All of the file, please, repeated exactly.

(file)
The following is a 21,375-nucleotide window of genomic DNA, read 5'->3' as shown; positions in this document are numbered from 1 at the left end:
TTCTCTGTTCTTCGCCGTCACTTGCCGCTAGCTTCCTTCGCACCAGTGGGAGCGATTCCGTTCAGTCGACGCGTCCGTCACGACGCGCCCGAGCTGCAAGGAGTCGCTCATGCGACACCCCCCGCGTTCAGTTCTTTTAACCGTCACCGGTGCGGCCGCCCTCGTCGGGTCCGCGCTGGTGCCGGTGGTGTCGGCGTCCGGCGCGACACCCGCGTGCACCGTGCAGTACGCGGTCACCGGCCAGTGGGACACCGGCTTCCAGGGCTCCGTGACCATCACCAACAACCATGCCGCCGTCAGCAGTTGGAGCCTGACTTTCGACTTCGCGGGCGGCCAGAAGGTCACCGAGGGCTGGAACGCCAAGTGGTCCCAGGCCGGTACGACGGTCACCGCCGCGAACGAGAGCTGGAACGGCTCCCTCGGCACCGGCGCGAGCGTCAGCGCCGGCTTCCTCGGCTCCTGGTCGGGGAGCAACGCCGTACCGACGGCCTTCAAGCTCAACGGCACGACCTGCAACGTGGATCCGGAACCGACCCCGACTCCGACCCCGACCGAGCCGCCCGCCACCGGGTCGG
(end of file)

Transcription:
The following is a 21,375-nucleotide window of genomic DNA, read 5'->3' as shown; positions in this document are numbered from 1 at the left end:
TTCTCTGTTCTTCGCCGTCACTTGCCGCTAGCTTCCTTCGCACCAGTGGGAGCGATTCCGTTCAGTCGACGCGTCCGTCACGACGCGCCCGAGCTGCAAGGAGTCGCTCATGCGACACCCCCCGCGTTCAGTTCTTTTAACCGTCACCGGTGCGGCCGCCCTCGTCGGGTCCGCGCTGGTGCCGGTGGTGTCGGCGTCCGGCGCGACACCCGCGTGCACCGTGCAGTACGCGGTCACCGGCCAGTGGGACACCGGCTTCCAGGGCTCCGTGACCATCACCAACAACCATGCCGCCGTCAGCAGTTGGAGCCTGACTTTCGACTTCGCGGGCGGCCAGAAGGTCACCGAGGGCTGGAACGCCAAGTGGTCCCAGGCCGGTACGACGGTCACCGCCGCGAACGAGAGCTGGAACGGCTCCCTCGGCACCGGCGCGAGCGTCAGCGCCGGCTTCCTCGGCTCCTGGTCGGGGAGCAACGCCGTACCGACGGCCTTCAAGCTCAACGGCACGACCTGCAACGTGGATCCGGAACCGACCCCGACTCCGACCCCGACCGAGCCGCCCGCCACCGGGTCGG